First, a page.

Active Duty Attitudes about Modernizing Field Rations
The military has its own specialized and self-sustaining culture—but of course to one or another degree has always been a socially homogeneous mirror of the civilian milieu that surrounds it. Still, the degree to which active duty service members expressed their dietary preferences in a recent poll is a little surprising.
Photo Credit: U.S. Army
An animal rights org called Mercy for Animals (MFA) conducted a poll of 226 active duty service members in January of 2022, using the survey platform Qualtrics.
They found that of those polled, 58.4 percent self-identified as omnivores; 23.5 percent self-identified as omnivores trying to cut back on their personal consumption of one or more animal products; 5.3 percent identified as flexitarian; 7.5 percent as vegetarian; 3.5 percent as vegan; and 1.8 percent as pescatarian. 63 percent of those polled across all self-reported categories said they would choose a vegan MRE if it was available.
Active Duty Attitudes about Personal Energy and Climate Impact
The polled service members were also asked to weigh in on what they thought of plant-based nutrition itself. More than half of those surveyed said they believed plant-based foods are healthier than animal-based foods, and that plant-based foods provide more energy than their animal-derived counterparts.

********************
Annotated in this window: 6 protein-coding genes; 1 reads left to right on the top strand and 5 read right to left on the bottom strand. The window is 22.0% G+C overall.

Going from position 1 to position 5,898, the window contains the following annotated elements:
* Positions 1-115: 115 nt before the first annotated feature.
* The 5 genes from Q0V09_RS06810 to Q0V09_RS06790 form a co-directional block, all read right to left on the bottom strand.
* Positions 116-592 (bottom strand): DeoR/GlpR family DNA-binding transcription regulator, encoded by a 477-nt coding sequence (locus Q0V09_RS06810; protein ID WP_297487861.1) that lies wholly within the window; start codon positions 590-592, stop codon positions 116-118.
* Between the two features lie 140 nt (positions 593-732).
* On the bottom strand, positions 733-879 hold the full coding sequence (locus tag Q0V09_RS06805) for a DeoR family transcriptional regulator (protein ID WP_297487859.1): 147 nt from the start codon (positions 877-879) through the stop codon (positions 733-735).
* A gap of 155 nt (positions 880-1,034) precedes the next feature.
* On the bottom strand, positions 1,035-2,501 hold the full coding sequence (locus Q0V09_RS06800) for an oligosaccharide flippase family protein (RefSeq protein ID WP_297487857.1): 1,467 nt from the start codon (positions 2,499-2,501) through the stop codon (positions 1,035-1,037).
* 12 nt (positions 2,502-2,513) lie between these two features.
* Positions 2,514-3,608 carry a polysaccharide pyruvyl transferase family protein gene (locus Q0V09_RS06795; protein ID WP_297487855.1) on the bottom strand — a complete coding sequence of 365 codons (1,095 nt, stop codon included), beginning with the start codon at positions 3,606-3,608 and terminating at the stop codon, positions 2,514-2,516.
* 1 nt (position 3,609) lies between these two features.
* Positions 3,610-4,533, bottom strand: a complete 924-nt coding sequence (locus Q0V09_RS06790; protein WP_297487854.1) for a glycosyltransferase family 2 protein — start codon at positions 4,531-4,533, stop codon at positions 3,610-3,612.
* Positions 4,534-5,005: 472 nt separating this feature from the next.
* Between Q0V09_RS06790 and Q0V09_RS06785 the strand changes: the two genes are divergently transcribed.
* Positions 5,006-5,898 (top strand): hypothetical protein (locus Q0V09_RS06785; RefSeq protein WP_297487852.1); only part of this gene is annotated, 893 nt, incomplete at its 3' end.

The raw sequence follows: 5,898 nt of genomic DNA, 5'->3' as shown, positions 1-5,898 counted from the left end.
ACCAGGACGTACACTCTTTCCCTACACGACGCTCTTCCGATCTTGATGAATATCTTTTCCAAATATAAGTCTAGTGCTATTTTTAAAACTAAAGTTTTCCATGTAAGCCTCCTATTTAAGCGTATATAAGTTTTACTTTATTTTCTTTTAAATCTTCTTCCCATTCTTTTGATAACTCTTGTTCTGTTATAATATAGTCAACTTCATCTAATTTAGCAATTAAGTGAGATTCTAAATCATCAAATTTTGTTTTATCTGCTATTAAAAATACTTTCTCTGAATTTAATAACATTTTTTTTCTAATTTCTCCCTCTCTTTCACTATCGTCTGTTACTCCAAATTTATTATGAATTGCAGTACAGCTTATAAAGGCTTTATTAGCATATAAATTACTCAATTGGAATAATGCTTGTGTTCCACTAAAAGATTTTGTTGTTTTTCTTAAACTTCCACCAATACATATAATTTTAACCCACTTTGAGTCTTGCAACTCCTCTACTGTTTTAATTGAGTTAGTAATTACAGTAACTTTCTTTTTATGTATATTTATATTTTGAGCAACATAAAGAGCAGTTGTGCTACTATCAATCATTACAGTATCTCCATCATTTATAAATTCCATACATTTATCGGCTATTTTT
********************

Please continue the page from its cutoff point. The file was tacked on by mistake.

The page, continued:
This from a group whose individual stores of physical energy in survival-testing environments can mean the difference between life and death.
When the survey turned to the ecological impacts of meat-based food production and personal diet, 81 percent of the polled military members said they would like more climate-friendly MRE options.
63 percent of the polled active duty members said they believed plant-based dietary options to be more sustainable than animal-based. When the military begins mulling a vegan option for its troops in battle, it's safe to say a dietary sea-change is afoot -- whether or not the civilian population truly realizes it.
The selfless members of our Military Services have always rightly counted on being as expertly equipped as possible, given what we as a country ask of them. The cohort of highly-trained soldiery in this country know better than anyone how to optimize advantage in whatever situation they’re handed, and these "optimizations" at the individual level are about surviving and prevailing.
The civil “pros and cons” conversation about a plant-based nutritional lifestyle vs the meat-centric dietary culture — this discussion has never been the sort of thing that sets the news cycle on fire or has people fighting in the streets. “Steaks or Brussel’s Sprouts? Tune in at 11!”
The responses of these polled active duty members does indicate, though, that seemingly innocuous “dietary” perspectives go right to issues of individual agency, liberty, and performance of duty in some of the most trying situations imaginable.
These poll results also show to what extent “dietary global impact” — which many people in the U.S. still think of as New Age, tie-dyed posturing—has entered the national consciousness right where it is distilled to its essence; in our military.
Here’s hoping the 2023 National Defense Authorization Act results in our service members receiving exactly what they need to get the job done — whatever that may be. That's all they've ever asked.